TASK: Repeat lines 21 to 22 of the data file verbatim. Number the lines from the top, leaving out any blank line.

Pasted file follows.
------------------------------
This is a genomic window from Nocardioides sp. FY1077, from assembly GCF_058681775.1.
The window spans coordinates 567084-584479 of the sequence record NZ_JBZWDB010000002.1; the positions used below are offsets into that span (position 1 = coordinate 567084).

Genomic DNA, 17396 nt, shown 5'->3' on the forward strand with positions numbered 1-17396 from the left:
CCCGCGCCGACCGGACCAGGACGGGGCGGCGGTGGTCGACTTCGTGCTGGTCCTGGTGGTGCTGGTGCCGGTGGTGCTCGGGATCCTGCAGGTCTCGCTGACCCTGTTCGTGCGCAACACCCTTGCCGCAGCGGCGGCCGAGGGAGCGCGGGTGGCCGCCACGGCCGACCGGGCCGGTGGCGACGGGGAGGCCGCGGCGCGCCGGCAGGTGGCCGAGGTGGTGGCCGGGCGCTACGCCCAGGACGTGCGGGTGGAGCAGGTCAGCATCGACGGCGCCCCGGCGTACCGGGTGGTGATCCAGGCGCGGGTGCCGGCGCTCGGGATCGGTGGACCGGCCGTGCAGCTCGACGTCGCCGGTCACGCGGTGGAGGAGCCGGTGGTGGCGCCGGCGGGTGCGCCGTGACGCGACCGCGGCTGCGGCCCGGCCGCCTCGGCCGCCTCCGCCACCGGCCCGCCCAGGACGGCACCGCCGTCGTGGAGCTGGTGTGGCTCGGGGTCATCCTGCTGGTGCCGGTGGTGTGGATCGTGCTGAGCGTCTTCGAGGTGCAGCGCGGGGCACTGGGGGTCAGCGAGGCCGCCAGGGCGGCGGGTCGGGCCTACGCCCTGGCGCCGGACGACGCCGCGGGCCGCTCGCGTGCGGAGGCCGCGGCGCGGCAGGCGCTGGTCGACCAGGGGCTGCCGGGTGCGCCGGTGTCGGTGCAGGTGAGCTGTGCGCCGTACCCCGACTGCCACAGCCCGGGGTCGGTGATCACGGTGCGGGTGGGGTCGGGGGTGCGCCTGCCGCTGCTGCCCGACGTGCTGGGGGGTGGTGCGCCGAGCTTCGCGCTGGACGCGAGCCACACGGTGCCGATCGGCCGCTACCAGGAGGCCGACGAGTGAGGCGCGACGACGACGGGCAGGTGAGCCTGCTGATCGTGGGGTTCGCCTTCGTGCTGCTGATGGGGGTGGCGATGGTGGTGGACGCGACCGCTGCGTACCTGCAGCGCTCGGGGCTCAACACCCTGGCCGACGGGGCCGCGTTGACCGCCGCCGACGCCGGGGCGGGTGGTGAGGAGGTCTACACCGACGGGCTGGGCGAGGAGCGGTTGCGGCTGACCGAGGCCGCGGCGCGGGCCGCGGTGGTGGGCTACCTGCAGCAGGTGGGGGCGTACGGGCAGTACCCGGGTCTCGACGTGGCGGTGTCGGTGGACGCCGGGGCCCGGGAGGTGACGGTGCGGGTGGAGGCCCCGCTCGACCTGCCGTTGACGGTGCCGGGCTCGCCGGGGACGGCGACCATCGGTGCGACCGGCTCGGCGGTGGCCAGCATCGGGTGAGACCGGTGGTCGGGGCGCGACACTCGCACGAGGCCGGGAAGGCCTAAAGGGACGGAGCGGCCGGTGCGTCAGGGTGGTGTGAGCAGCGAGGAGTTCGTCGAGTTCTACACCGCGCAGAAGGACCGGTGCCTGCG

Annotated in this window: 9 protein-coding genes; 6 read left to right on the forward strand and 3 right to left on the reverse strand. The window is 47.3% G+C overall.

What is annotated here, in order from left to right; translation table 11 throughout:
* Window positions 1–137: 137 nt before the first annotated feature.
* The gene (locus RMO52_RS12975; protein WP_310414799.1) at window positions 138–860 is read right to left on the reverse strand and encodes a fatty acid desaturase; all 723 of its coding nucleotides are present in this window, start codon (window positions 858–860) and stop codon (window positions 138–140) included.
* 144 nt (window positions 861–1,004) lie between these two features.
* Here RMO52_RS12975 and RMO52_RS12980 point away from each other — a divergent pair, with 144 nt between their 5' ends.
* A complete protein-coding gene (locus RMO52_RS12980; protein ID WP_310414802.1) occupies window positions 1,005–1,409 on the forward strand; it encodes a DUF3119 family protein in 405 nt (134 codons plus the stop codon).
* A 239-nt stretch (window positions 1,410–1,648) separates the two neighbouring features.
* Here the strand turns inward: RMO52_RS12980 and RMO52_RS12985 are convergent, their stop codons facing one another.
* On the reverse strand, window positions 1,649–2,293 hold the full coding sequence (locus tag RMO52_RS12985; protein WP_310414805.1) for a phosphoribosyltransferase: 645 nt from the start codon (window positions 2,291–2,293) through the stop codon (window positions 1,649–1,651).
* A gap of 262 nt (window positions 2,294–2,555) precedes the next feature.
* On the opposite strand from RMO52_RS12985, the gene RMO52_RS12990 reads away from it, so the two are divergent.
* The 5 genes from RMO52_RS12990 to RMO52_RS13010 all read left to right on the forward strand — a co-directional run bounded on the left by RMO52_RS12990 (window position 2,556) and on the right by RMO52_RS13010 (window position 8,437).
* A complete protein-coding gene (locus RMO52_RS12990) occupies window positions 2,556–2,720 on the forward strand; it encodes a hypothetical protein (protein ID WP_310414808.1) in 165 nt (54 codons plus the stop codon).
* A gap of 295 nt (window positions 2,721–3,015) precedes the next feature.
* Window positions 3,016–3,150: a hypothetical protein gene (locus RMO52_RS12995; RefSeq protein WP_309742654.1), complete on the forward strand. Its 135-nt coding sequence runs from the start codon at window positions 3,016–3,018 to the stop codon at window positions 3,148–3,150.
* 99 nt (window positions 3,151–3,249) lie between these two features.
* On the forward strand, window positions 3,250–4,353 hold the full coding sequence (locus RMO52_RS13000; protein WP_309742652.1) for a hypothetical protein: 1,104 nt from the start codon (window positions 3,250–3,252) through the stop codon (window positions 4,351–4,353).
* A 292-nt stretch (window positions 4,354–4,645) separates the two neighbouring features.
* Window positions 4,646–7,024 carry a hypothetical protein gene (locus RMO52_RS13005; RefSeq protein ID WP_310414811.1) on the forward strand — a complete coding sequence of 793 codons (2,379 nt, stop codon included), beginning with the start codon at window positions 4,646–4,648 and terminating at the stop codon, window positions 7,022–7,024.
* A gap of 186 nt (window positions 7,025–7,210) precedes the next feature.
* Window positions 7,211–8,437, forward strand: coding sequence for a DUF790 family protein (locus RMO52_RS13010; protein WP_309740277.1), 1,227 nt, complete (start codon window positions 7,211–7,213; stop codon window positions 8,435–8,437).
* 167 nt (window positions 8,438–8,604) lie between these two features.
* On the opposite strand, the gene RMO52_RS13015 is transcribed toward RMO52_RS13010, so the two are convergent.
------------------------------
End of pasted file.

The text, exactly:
* 99 nt (window positions 3,151–3,249) lie between these two features.
* On the forward strand, window positions 3,250–4,353 hold the full coding sequence (locus RMO52_RS13000; protein WP_309742652.1) for a hypothetical protein: 1,104 nt from the start codon (window positions 3,250–3,252) through the stop codon (window positions 4,351–4,353).